and, stifling the high spirit of iu former

|>rinciples, adopt the mercenarjr motto

of-—

Rem iacias, Rem— quocamque raodo Rem.

Covent-Gardbn-,— — This theatre
cipened on Monday, the l6th, with the
School for Reform, Lewis, Emery,
MondeD» and Mrs. Litchfield, were
Tcceived with great applause. A Mr.
Bennct, from Bath, appeared to some
advantage in the Padlock. On Wed-
nesday 3ie BUnd Bargain was performed.



Origina! Poetry.



with the farce of 7h Review, Mia
Tyrer made her first appearance at this
theatre, and was extremely well re-
ceived; and on Monday, 23d, Mr.
John Kemble made hrs first appeatance
for the season, and was received widi
the distinction due to the greatest actor
of whom this degenerate age can boast
—He chose the wild part of Octamm
for his ^ntrc, which he supported widt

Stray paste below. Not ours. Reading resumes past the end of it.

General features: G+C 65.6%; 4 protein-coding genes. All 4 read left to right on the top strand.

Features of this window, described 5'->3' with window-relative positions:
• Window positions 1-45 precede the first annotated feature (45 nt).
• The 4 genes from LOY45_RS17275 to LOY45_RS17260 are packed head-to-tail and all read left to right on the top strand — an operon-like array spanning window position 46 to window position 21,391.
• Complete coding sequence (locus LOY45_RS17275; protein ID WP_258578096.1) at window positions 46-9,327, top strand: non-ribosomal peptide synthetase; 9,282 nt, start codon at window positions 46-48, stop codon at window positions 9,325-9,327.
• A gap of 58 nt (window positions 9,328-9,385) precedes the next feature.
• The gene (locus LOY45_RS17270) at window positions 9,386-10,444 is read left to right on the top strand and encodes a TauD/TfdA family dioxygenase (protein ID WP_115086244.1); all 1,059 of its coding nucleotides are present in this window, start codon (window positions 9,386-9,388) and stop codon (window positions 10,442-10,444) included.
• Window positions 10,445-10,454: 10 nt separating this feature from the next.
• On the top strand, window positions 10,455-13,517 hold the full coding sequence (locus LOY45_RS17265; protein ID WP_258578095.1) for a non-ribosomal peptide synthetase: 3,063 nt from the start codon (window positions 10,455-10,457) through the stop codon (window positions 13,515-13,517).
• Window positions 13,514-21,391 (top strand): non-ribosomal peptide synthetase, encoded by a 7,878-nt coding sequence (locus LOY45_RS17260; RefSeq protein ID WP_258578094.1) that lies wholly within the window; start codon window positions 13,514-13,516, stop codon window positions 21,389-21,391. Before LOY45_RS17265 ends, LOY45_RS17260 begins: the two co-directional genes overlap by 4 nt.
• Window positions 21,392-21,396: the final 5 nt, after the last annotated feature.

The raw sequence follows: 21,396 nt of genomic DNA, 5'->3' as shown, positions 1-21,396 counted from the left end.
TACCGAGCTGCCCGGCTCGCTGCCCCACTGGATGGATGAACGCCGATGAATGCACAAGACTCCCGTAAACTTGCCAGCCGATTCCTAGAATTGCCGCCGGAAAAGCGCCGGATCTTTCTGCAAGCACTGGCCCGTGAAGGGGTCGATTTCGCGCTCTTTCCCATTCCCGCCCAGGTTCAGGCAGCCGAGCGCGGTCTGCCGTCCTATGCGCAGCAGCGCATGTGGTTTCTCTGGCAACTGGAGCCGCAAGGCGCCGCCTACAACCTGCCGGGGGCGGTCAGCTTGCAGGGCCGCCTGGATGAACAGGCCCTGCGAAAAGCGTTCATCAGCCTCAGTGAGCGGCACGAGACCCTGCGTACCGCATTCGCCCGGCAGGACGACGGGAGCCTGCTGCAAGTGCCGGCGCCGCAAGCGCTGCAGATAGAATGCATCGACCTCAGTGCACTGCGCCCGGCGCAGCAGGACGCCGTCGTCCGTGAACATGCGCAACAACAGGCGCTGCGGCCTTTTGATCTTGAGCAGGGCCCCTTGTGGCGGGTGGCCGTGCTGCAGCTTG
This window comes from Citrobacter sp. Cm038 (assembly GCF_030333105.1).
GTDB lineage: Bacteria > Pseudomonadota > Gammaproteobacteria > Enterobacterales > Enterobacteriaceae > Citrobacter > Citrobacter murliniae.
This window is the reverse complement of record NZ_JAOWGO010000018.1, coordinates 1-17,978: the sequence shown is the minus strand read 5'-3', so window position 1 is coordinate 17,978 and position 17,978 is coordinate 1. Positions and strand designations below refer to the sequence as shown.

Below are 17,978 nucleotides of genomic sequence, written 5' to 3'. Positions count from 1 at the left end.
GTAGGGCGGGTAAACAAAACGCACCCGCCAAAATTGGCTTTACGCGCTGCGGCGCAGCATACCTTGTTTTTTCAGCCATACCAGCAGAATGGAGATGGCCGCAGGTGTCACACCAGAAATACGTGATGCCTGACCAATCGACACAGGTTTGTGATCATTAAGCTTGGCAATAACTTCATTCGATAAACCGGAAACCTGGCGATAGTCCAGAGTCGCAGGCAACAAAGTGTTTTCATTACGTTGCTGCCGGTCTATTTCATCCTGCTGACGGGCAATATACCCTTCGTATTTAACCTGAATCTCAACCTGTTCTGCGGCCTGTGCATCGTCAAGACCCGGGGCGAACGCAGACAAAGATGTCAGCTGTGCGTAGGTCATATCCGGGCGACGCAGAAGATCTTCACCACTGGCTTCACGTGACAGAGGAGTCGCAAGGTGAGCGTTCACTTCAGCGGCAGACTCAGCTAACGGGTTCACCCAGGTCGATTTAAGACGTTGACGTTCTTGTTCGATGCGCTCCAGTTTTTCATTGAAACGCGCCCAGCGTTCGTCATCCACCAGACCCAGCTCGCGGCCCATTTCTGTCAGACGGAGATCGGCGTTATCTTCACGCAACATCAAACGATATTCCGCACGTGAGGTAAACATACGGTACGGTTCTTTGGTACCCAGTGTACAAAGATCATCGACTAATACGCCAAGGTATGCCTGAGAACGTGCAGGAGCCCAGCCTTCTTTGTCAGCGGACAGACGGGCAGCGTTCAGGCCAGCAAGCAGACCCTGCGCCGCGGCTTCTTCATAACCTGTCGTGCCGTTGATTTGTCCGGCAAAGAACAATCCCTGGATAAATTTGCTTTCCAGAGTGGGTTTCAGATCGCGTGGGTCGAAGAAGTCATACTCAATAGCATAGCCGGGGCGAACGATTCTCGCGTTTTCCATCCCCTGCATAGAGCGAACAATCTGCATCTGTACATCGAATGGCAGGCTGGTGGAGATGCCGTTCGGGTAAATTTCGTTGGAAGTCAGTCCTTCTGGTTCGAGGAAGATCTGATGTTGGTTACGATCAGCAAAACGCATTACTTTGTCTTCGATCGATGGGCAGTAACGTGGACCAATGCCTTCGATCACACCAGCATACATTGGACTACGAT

his usual ability. The other characters
in the play of the Mcmtaiiuen were ex-
tremely well supported, and the piece
went off with eaat.



ORIGINAL AND SELECT POETRY.



THE RETREAT,

Or CoMHtry Pleasures; addrexsedu IV, S, fT.

This tribute to my early friend,
fCoDgcnial to hia views) I send,
Wherein is shewn the peaceful seat
My fancy dioooes for retreat.

SOME di"tanrc — twenty miles from town,
An easy, plea ant journey down,
A hou:.c upon a ri^ing; ground,
"With view extending miles around;
Diver,ifi«d with hill and dale.
And open to the healthful, gale,
pevoid of any noxious damps, .
Arising from unwholesome swamps,
But from the channels of its ^ide,
Tbe waters to unce^sin? glide.
The house, my fancy bid^ mc reck,
I wish not modern, nor antique.
But neat and pleasing in its form,
And built secure against a storm ;